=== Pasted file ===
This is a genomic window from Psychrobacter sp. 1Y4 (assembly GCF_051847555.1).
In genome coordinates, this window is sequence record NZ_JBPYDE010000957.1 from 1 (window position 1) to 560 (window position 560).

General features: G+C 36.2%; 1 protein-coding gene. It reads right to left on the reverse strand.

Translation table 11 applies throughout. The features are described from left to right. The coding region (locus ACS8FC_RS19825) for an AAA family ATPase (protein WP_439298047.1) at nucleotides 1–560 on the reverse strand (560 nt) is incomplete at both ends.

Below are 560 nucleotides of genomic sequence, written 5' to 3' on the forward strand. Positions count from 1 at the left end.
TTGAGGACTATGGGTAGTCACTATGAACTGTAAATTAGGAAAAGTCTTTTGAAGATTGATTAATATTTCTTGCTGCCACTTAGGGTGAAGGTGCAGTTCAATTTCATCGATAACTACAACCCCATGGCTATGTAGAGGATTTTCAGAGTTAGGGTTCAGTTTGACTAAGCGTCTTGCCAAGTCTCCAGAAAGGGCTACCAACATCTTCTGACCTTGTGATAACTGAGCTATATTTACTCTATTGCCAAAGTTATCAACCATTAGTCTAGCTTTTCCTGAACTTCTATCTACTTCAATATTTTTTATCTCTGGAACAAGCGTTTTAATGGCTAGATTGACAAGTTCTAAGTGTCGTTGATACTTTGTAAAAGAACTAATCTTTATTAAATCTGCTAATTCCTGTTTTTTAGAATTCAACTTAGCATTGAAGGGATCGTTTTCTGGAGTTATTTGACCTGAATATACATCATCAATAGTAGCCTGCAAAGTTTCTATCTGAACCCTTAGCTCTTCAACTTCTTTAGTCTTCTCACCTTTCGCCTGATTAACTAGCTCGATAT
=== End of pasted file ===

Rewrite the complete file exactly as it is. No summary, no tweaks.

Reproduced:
This is a genomic window from Psychrobacter sp. 1Y4 (assembly GCF_051847555.1).
In genome coordinates, this window is sequence record NZ_JBPYDE010000957.1 from 1 (window position 1) to 560 (window position 560).

General features: G+C 36.2%; 1 protein-coding gene. It reads right to left on the reverse strand.

Translation table 11 applies throughout. The features are described from left to right. The coding region (locus ACS8FC_RS19825) for an AAA family ATPase (protein WP_439298047.1) at nucleotides 1–560 on the reverse strand (560 nt) is incomplete at both ends.

Below are 560 nucleotides of genomic sequence, written 5' to 3' on the forward strand. Positions count from 1 at the left end.
TTGAGGACTATGGGTAGTCACTATGAACTGTAAATTAGGAAAAGTCTTTTGAAGATTGATTAATATTTCTTGCTGCCACTTAGGGTGAAGGTGCAGTTCAATTTCATCGATAACTACAACCCCATGGCTATGTAGAGGATTTTCAGAGTTAGGGTTCAGTTTGACTAAGCGTCTTGCCAAGTCTCCAGAAAGGGCTACCAACATCTTCTGACCTTGTGATAACTGAGCTATATTTACTCTATTGCCAAAGTTATCAACCATTAGTCTAGCTTTTCCTGAACTTCTATCTACTTCAATATTTTTTATCTCTGGAACAAGCGTTTTAATGGCTAGATTGACAAGTTCTAAGTGTCGTTGATACTTTGTAAAAGAACTAATCTTTATTAAATCTGCTAATTCCTGTTTTTTAGAATTCAACTTAGCATTGAAGGGATCGTTTTCTGGAGTTATTTGACCTGAATATACATCATCAATAGTAGCCTGCAAAGTTTCTATCTGAACCCTTAGCTCTTCAACTTCTTTAGTCTTCTCACCTTTCGCCTGATTAACTAGCTCGATAT